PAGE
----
Jon Sidwick on the changing face of AV amid Covid-19

Jon Sidwick left Maverick this month after 23 years with the distributor. Before he departed, he caught up with Tim Kridel on how Covid-19 was changing the AV industry.

TK: Will companies in AV and other industries, and government agencies, decide to continue and expand their remote workstyles because of their positive experiences during the coronavirus? 

JS: The crisis has changed work culture forever. We have been talking about the shift to remote working and the benefits for a few years however until now it was rarely high on an organisation's agenda. The current situation has forced the issue and proved that it can be done and done effectively.
People will create a culture of more remote working, where flexibility will be an option in roles. This will need great process agreement and deployment of the right technology, however it will have tangible organisational benefits from team retention to cost reduction on real estate.
TK: With the cancellation of shows such as InfoComm, are you rethinking your trade show participation? For example, some vendors and integrators are considering doing (or doing more of) their own road shows, hosting their own mini trade shows at their headquarters city or doing online/virtual trade shows. Others see COVID-19 as a once-in-a-lifetime disruption that won’t affect their participation as exhibitors and/or attendees. 

JS: I think all events will have to be reimagined following Covid-19, people are going to question the necessity of long-distance travel to attend events that may not promise quality meetings. As the world re-opens there will be an absolute need for more local, focused events – especially in the short term. 
Looking forward I still believe industries need to have an event which is seen as the place to be, at a given time. A major event that defines the business area and becomes integral in forming partnerships is important for advancing the industry. We are social animals and want to meet and be part of a larger group. However, this has to mean looking at every aspect of this type of event and ensuring it is 100% aligned to the new normal requirements.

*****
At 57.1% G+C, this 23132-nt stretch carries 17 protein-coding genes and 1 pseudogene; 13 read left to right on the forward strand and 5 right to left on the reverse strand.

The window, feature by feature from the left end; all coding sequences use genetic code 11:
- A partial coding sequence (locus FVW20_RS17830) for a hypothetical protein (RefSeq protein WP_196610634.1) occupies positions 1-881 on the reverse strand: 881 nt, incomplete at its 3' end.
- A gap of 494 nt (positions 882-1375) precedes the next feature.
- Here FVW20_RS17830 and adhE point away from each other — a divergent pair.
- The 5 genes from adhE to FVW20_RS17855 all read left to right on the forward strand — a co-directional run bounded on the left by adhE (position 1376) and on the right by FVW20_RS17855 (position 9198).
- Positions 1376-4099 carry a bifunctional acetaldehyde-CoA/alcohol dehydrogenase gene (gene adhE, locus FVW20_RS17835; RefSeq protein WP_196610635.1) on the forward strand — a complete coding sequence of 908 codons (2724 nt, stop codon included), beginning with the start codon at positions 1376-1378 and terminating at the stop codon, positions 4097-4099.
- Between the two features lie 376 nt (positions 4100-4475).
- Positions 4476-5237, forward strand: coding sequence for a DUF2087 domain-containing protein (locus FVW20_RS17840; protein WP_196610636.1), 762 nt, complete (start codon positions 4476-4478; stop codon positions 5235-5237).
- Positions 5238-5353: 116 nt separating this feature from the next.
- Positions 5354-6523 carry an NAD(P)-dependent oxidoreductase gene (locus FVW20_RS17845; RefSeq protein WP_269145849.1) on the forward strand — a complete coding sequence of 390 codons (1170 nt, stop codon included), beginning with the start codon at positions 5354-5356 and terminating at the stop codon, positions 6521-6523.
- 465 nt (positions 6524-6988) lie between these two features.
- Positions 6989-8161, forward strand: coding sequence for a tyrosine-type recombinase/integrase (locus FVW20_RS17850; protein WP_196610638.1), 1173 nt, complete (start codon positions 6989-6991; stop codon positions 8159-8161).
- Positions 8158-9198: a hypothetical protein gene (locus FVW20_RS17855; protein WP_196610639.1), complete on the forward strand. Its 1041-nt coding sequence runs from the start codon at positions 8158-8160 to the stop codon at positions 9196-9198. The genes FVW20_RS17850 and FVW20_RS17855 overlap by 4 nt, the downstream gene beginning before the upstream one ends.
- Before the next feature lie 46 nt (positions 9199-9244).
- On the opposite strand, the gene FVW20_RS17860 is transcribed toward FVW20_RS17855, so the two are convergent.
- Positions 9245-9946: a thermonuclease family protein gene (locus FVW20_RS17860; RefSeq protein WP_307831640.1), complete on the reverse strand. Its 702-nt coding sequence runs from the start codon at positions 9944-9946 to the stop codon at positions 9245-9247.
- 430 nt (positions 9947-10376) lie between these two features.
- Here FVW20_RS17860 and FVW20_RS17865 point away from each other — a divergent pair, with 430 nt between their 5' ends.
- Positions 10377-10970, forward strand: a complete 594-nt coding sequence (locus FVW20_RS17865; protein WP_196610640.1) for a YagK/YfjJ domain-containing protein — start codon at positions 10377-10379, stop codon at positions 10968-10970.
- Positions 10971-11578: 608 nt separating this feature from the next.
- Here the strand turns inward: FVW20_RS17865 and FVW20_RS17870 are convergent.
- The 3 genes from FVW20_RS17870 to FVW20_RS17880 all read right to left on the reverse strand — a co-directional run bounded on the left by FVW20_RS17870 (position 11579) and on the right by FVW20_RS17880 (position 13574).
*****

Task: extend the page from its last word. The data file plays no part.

I truly believe InfoComm has done an exemplary job over the last few years with expanded events, record training, end user attendance growing and focus on new talent and students being involved.
TK: NAB and MWC are two examples of major cancelled shows in other industries, such as telecom. How might cancelled and postponed shows in other industries create opportunities for AV firms? For example, if some of those companies decide to do their own road shows, that could benefit rental and staging providers. Those road shows also will need venues, so maybe another beneficiary is vendors and integrators serving the hospitality market, such as hotels with large meeting areas, which may need additional, permanently installed AV gear.
JS: Anyone focused on virtual event delivery will do well in the short term. Then as we see restrictions being lifted there will be an immediate demand to connect industries to customers with local shows where AV will of course play a major part. However a higher number of smaller trade shows will quickly become too time consuming. Therefore I believe that industries will eventually re-centre around the major trade shows. 
TK: What have vendors, integrators and distributors learned from Covid-19 about the strengths and weaknesses of their supply chains, inventory levels, etc.? What kinds of changes will they make as a result? And for AV firms in Europe, did the Brexit uncertainty turn out to be a positive in the sense that before Covid-19, they already had to scrutinise their supply chains, where they stored products, etc.?

JS: Every business will be looking at their model, the crisis will have exposed areas which need to be developed but also areas of incredible strength.
To me the crisis has shown how incredibly agile and entrepreneurial the AV channel is with new business models being deployed. As an industry we have had to support the virtualisation of everything; from training to events and developing creative ways to install products safely through lockdown.
Supply chains have been stretched but on the whole not broken. We do have some shortages, but there has been for one product for which we have seen a five-fold increase in sales in a month! Brexit was some help here with more UK based stock but on the whole our capacity means we always try to have good supply.
Moving forward it’s essential we support the channel with availability. That means having adequate stock and good visibility so we are working very hard to ensure those goals are met and exceeded.

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